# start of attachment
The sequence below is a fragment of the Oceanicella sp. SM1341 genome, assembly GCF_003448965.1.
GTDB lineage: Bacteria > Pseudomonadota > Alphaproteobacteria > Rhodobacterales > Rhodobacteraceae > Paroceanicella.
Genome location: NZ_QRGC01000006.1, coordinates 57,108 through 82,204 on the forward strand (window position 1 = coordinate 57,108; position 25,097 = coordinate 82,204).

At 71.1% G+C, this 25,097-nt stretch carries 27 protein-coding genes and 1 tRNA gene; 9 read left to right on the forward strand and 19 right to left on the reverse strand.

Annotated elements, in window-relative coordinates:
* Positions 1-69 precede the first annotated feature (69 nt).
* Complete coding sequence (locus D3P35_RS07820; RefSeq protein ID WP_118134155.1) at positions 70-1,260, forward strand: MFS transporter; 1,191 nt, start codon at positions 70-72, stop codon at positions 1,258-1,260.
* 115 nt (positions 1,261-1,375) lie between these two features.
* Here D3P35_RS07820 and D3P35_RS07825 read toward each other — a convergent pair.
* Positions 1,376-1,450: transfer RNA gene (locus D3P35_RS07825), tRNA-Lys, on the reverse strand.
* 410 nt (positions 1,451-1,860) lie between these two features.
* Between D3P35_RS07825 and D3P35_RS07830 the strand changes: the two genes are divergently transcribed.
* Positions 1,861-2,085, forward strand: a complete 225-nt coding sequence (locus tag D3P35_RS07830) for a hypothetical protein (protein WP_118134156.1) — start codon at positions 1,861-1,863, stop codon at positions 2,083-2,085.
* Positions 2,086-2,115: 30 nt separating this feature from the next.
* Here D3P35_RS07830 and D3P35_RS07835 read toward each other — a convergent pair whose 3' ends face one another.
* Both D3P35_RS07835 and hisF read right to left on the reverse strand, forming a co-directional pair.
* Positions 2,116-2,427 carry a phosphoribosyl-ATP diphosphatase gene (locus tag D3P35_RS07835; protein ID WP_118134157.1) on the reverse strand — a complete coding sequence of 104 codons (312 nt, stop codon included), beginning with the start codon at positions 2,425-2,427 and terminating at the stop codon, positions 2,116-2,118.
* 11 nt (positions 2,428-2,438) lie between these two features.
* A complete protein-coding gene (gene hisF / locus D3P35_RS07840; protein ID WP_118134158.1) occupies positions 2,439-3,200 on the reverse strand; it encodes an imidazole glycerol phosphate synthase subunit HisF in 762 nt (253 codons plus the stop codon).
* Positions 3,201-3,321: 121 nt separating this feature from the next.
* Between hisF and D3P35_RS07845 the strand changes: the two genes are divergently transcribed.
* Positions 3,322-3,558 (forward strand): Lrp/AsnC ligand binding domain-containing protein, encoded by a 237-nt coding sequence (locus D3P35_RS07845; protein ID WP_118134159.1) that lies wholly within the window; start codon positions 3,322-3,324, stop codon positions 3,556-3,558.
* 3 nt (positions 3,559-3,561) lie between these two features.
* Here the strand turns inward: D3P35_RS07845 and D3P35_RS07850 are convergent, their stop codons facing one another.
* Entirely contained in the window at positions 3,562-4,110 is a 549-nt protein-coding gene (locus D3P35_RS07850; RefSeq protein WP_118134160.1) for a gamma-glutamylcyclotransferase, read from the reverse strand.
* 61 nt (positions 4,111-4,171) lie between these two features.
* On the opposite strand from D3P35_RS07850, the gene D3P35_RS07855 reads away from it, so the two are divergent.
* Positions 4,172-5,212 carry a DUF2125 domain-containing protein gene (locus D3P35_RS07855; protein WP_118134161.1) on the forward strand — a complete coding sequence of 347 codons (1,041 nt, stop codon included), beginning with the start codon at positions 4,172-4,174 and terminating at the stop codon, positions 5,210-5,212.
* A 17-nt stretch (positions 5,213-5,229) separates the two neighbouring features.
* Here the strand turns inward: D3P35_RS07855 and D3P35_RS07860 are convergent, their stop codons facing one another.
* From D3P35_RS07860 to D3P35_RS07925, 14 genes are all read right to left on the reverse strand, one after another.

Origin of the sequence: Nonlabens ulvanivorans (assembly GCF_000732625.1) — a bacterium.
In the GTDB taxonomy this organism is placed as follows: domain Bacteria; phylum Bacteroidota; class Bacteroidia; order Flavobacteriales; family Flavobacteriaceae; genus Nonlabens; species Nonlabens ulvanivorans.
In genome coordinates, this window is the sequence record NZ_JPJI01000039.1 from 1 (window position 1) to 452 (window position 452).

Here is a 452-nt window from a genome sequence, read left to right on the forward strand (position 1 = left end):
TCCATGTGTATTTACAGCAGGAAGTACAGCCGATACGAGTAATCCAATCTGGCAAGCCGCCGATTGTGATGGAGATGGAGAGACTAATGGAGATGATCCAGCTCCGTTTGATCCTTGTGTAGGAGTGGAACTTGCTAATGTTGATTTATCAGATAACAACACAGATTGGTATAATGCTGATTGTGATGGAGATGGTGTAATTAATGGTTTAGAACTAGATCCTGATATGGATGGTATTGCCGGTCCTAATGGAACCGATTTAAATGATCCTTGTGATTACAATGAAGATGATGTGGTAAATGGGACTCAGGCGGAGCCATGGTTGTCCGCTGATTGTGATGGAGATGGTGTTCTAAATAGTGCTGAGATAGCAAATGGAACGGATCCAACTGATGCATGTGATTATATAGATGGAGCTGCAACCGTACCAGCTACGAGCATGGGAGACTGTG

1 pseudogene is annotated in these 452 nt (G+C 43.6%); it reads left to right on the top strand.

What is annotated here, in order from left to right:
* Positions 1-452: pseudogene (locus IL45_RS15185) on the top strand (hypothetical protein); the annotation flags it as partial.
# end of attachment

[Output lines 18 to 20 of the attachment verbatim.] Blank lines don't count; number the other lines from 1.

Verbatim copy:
* 11 nt (positions 2,428-2,438) lie between these two features.
* A complete protein-coding gene (gene hisF / locus D3P35_RS07840; protein ID WP_118134158.1) occupies positions 2,439-3,200 on the reverse strand; it encodes an imidazole glycerol phosphate synthase subunit HisF in 762 nt (253 codons plus the stop codon).
* Positions 3,201-3,321: 121 nt separating this feature from the next.